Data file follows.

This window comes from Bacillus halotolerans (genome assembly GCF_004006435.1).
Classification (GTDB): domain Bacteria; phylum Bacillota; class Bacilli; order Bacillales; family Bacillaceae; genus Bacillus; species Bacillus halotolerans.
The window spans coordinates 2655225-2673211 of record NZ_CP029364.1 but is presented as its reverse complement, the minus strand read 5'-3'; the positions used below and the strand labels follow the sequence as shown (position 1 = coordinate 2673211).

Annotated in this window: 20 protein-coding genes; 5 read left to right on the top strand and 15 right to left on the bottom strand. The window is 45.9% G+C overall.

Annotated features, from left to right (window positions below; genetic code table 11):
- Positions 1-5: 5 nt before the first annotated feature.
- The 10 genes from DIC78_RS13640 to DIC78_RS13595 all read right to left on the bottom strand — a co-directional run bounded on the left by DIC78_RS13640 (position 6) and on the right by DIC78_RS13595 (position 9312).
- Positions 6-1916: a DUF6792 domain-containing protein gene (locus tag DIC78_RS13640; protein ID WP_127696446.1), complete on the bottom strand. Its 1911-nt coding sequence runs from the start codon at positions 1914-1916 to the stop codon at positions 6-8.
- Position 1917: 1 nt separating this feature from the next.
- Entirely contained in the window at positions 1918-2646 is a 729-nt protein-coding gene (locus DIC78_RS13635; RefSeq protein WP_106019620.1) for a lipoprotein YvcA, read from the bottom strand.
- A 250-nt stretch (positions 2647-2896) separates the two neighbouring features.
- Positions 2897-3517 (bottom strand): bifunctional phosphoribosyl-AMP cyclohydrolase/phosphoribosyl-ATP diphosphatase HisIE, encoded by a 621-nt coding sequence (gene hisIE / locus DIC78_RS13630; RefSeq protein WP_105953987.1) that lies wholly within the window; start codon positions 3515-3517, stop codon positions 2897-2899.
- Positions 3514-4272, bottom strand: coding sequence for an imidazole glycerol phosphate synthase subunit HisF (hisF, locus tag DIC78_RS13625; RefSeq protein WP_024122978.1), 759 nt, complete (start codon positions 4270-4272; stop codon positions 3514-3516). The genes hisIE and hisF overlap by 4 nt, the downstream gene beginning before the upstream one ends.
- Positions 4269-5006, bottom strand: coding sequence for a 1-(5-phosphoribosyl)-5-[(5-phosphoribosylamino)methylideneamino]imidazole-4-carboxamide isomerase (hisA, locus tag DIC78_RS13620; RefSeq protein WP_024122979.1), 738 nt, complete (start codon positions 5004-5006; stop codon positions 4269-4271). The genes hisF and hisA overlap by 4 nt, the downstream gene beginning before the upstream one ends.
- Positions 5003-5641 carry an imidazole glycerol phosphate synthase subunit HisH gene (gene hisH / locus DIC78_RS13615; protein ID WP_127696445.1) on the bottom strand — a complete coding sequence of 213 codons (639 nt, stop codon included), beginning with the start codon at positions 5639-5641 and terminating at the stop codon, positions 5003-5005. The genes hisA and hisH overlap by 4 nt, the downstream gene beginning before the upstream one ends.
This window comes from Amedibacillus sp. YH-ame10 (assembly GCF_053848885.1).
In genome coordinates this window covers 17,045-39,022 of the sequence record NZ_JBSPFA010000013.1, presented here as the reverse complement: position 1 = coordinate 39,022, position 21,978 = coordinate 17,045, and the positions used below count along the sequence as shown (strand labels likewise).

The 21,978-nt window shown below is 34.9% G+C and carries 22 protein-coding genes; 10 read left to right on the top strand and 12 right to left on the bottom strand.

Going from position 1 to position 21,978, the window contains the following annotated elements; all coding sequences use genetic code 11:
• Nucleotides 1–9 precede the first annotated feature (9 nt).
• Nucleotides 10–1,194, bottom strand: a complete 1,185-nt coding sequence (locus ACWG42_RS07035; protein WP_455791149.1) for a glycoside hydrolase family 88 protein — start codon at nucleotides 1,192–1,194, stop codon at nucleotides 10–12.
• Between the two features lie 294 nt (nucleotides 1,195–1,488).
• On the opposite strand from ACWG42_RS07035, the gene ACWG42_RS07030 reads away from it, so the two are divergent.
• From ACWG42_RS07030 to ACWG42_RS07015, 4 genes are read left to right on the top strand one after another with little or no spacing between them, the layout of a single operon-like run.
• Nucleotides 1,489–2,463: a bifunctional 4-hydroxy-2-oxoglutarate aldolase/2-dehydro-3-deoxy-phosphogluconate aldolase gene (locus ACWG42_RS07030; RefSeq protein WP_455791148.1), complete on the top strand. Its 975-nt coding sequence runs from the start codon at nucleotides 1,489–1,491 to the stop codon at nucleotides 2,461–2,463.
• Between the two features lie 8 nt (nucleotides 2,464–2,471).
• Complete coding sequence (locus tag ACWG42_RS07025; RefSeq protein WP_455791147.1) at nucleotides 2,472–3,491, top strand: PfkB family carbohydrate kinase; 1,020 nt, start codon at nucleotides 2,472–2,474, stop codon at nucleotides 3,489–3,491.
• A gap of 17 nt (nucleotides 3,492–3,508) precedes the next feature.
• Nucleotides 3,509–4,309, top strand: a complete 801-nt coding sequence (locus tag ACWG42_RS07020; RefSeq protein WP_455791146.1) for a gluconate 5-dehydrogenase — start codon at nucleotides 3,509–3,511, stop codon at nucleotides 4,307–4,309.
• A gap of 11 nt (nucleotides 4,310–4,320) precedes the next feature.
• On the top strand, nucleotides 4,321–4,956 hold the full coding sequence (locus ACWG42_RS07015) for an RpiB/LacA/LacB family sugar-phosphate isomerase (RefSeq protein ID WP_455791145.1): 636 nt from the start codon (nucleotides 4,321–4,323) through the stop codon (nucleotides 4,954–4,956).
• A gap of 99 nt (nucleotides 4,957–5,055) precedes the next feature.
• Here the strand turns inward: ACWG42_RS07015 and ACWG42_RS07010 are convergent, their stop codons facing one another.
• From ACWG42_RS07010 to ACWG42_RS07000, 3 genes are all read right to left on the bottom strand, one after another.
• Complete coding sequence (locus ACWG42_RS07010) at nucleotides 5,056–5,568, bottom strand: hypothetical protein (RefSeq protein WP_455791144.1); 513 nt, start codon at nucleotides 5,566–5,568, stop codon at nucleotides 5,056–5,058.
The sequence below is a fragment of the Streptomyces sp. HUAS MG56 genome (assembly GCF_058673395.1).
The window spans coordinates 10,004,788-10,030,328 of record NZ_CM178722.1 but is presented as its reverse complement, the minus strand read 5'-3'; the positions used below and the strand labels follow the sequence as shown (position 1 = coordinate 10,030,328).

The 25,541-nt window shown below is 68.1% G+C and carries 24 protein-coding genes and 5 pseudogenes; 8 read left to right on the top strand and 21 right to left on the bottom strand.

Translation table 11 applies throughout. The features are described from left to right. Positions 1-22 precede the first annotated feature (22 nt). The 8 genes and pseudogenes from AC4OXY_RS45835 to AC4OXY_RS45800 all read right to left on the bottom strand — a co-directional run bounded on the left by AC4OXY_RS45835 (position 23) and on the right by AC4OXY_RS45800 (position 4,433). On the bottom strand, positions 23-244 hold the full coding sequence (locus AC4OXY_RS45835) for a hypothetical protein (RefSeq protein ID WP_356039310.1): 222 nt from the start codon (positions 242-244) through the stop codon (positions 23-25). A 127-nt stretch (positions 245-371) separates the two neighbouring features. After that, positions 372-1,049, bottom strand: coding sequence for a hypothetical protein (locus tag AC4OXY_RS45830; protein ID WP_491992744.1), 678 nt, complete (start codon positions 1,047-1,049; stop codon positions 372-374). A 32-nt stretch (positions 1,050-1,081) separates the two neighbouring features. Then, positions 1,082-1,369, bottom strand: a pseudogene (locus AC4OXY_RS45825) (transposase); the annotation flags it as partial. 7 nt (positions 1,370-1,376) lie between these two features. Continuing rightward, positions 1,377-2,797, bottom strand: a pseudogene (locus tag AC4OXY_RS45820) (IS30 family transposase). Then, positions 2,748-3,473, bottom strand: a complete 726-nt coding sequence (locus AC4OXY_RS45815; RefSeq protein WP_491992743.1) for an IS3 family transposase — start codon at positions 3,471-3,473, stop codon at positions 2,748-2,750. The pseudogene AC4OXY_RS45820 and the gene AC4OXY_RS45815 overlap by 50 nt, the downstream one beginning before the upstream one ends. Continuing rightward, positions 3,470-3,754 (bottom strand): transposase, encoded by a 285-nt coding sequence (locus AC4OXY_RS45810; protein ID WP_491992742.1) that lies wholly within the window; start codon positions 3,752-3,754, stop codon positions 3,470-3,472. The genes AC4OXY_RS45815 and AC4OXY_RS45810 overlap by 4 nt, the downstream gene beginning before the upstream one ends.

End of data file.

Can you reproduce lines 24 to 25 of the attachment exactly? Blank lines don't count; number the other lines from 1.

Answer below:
• From ACWG42_RS07030 to ACWG42_RS07015, 4 genes are read left to right on the top strand one after another with little or no spacing between them, the layout of a single operon-like run.
• Nucleotides 1,489–2,463: a bifunctional 4-hydroxy-2-oxoglutarate aldolase/2-dehydro-3-deoxy-phosphogluconate aldolase gene (locus ACWG42_RS07030; RefSeq protein WP_455791148.1), complete on the top strand. Its 975-nt coding sequence runs from the start codon at nucleotides 1,489–1,491 to the stop codon at nucleotides 2,461–2,463.